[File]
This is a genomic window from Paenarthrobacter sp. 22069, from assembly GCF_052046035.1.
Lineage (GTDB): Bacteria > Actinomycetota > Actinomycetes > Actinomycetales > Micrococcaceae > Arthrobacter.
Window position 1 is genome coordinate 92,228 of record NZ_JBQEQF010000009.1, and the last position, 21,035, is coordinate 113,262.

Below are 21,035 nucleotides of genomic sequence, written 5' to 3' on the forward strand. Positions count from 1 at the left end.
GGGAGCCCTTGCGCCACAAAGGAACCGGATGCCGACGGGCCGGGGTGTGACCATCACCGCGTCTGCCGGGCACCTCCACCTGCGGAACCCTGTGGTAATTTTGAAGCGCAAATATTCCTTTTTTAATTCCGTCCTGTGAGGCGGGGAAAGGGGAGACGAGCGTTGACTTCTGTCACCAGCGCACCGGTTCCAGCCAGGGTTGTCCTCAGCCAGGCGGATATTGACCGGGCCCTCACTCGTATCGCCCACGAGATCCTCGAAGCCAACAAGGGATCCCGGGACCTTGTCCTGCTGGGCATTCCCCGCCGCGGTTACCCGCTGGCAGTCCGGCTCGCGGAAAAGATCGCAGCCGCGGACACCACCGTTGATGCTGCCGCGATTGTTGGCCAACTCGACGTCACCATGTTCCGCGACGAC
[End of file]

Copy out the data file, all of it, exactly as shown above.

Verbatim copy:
This is a genomic window from Paenarthrobacter sp. 22069, from assembly GCF_052046035.1.
Lineage (GTDB): Bacteria > Actinomycetota > Actinomycetes > Actinomycetales > Micrococcaceae > Arthrobacter.
Window position 1 is genome coordinate 92,228 of record NZ_JBQEQF010000009.1, and the last position, 21,035, is coordinate 113,262.

Below are 21,035 nucleotides of genomic sequence, written 5' to 3' on the forward strand. Positions count from 1 at the left end.
GGGAGCCCTTGCGCCACAAAGGAACCGGATGCCGACGGGCCGGGGTGTGACCATCACCGCGTCTGCCGGGCACCTCCACCTGCGGAACCCTGTGGTAATTTTGAAGCGCAAATATTCCTTTTTTAATTCCGTCCTGTGAGGCGGGGAAAGGGGAGACGAGCGTTGACTTCTGTCACCAGCGCACCGGTTCCAGCCAGGGTTGTCCTCAGCCAGGCGGATATTGACCGGGCCCTCACTCGTATCGCCCACGAGATCCTCGAAGCCAACAAGGGATCCCGGGACCTTGTCCTGCTGGGCATTCCCCGCCGCGGTTACCCGCTGGCAGTCCGGCTCGCGGAAAAGATCGCAGCCGCGGACACCACCGTTGATGCTGCCGCGATTGTTGGCCAACTCGACGTCACCATGTTCCGCGACGAC